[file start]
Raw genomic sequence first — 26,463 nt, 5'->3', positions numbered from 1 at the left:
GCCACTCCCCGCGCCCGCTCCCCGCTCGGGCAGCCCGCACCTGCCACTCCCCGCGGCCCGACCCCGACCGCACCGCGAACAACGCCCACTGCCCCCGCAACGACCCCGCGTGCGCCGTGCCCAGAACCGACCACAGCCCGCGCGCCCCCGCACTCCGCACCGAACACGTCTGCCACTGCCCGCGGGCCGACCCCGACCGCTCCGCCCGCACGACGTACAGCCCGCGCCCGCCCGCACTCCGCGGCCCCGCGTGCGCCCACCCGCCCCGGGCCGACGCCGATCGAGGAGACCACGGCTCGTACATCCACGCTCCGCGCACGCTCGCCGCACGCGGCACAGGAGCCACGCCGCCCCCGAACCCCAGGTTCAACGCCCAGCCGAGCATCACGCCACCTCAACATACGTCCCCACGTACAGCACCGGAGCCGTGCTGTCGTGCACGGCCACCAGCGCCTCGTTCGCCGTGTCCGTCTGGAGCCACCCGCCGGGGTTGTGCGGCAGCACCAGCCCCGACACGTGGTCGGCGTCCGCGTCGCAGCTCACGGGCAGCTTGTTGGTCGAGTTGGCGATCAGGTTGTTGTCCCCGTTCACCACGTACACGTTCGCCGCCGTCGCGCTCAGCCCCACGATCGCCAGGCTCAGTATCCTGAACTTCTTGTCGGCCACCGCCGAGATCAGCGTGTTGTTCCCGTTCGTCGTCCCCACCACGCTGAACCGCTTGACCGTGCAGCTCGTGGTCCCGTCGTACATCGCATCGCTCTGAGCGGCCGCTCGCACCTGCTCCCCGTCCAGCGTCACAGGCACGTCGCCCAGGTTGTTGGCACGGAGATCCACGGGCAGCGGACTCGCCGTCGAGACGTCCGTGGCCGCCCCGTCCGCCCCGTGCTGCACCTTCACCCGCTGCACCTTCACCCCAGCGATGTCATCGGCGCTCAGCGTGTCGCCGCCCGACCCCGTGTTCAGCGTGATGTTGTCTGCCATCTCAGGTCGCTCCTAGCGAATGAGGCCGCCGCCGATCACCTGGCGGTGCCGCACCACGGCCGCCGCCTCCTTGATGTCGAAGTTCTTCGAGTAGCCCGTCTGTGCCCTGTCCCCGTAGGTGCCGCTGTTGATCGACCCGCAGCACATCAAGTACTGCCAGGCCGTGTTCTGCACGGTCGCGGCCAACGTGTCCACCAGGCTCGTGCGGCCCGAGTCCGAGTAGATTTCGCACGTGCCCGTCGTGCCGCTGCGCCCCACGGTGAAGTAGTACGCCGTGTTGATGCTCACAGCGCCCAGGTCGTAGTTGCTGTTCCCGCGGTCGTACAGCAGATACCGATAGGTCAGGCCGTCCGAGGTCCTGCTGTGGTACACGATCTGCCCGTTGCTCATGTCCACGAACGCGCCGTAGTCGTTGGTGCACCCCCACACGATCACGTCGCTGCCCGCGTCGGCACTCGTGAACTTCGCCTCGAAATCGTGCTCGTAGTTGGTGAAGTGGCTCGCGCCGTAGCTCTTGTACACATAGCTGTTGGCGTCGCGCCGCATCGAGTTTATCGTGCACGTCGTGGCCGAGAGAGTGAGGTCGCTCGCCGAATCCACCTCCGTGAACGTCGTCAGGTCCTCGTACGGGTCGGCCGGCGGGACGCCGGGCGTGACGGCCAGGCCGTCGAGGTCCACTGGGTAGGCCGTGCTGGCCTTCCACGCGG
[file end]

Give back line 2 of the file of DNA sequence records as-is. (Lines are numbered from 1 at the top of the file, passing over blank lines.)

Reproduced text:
GCCACTCCCCGCGCCCGCTCCCCGCTCGGGCAGCCCGCACCTGCCACTCCCCGCGGCCCGACCCCGACCGCACCGCGAACAACGCCCACTGCCCCCGCAACGACCCCGCGTGCGCCGTGCCCAGAACCGACCACAGCCCGCGCGCCCCCGCACTCCGCACCGAACACGTCTGCCACTGCCCGCGGGCCGACCCCGACCGCTCCGCCCGCACGACGTACAGCCCGCGCCCGCCCGCACTCCGCGGCCCCGCGTGCGCCCACCCGCCCCGGGCCGACGCCGATCGAGGAGACCACGGCTCGTACATCCACGCTCCGCGCACGCTCGCCGCACGCGGCACAGGAGCCACGCCGCCCCCGAACCCCAGGTTCAACGCCCAGCCGAGCATCACGCCACCTCAACATACGTCCCCACGTACAGCACCGGAGCCGTGCTGTCGTGCACGGCCACCAGCGCCTCGTTCGCCGTGTCCGTCTGGAGCCACCCGCCGGGGTTGTGCGGCAGCACCAGCCCCGACACGTGGTCGGCGTCCGCGTCGCAGCTCACGGGCAGCTTGTTGGTCGAGTTGGCGATCAGGTTGTTGTCCCCGTTCACCACGTACACGTTCGCCGCCGTCGCGCTCAGCCCCACGATCGCCAGGCTCAGTATCCTGAACTTCTTGTCGGCCACCGCCGAGATCAGCGTGTTGTTCCCGTTCGTCGTCCCCACCACGCTGAACCGCTTGACCGTGCAGCTCGTGGTCCCGTCGTACATCGCATCGCTCTGAGCGGCCGCTCGCACCTGCTCCCCGTCCAGCGTCACAGGCACGTCGCCCAGGTTGTTGGCACGGAGATCCACGGGCAGCGGACTCGCCGTCGAGACGTCCGTGGCCGCCCCGTCCGCCCCGTGCTGCACCTTCACCCGCTGCACCTTCACCCCAGCGATGTCATCGGCGCTCAGCGTGTCGCCGCCCGACCCCGTGTTCAGCGTGATGTTGTCTGCCATCTCAGGTCGCTCCTAGCGAATGAGGCCGCCGCCGATCACCTGGCGGTGCCGCACCACGGCCGCCGCCTCCTTGATGTCGAAGTTCTTCGAGTAGCCCGTCTGTGCCCTGTCCCCGTAGGTGCCGCTGTTGATCGACCCGCAGCACATCAAGTACTGCCAGGCCGTGTTCTGCACGGTCGCGGCCAACGTGTCCACCAGGCTCGTGCGGCCCGAGTCCGAGTAGATTTCGCACGTGCCCGTCGTGCCGCTGCGCCCCACGGTGAAGTAGTACGCCGTGTTGATGCTCACAGCGCCCAGGTCGTAGTTGCTGTTCCCGCGGTCGTACAGCAGATACCGATAGGTCAGGCCGTCCGAGGTCCTGCTGTGGTACACGATCTGCCCGTTGCTCATGTCCACGAACGCGCCGTAGTCGTTGGTGCACCCCCACACGATCACGTCGCTGCCCGCGTCGGCACTCGTGAACTTCGCCTCGAAATCGTGCTCGTAGTTGGTGAAGTGGCTCGCGCCGTAGCTCTTGTACACATAGCTGTTGGCGTCGCGCCGCATCGAGTTTATCGTGCACGTCGTGGCCGAGAGAGTGAGGTCGCTCGCCGAATCCACCTCCGTGAACGTCGTCAGGTCCTCGTACGGGTCGGCCGGCGGGACGCCGGGCGTGACGGCCAGGCCGTCGAGGTCCACTGGGTAGGCCGTGCTGGCCTTCCACGCGG